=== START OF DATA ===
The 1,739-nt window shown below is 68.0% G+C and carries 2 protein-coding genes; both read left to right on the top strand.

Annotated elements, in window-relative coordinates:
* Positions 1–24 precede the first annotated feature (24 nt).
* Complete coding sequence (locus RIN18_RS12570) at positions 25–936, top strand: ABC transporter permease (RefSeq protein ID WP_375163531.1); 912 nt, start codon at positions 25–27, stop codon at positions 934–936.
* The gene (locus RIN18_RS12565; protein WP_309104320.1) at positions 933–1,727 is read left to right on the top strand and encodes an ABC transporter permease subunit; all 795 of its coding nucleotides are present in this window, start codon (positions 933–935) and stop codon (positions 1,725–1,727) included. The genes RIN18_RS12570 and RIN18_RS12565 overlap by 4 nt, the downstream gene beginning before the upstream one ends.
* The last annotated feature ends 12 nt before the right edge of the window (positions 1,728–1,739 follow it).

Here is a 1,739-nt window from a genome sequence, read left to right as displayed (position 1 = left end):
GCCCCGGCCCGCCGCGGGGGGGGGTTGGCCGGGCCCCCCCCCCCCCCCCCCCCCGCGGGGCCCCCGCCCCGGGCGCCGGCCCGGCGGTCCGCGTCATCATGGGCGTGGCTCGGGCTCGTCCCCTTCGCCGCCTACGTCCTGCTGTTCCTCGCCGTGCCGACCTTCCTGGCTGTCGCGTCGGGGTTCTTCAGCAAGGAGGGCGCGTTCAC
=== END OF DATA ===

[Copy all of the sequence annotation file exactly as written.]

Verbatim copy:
The 1,739-nt window shown below is 68.0% G+C and carries 2 protein-coding genes; both read left to right on the top strand.

Annotated elements, in window-relative coordinates:
* Positions 1–24 precede the first annotated feature (24 nt).
* Complete coding sequence (locus RIN18_RS12570) at positions 25–936, top strand: ABC transporter permease (RefSeq protein ID WP_375163531.1); 912 nt, start codon at positions 25–27, stop codon at positions 934–936.
* The gene (locus RIN18_RS12565; protein WP_309104320.1) at positions 933–1,727 is read left to right on the top strand and encodes an ABC transporter permease subunit; all 795 of its coding nucleotides are present in this window, start codon (positions 933–935) and stop codon (positions 1,725–1,727) included. The genes RIN18_RS12570 and RIN18_RS12565 overlap by 4 nt, the downstream gene beginning before the upstream one ends.
* The last annotated feature ends 12 nt before the right edge of the window (positions 1,728–1,739 follow it).

Here is a 1,739-nt window from a genome sequence, read left to right as displayed (position 1 = left end):
GCCCCGGCCCGCCGCGGGGGGGGGTTGGCCGGGCCCCCCCCCCCCCCCCCCCCCGCGGGGCCCCCGCCCCGGGCGCCGGCCCGGCGGTCCGCGTCATCATGGGCGTGGCTCGGGCTCGTCCCCTTCGCCGCCTACGTCCTGCTGTTCCTCGCCGTGCCGACCTTCCTGGCTGTCGCGTCGGGGTTCTTCAGCAAGGAGGGCGCGTTCAC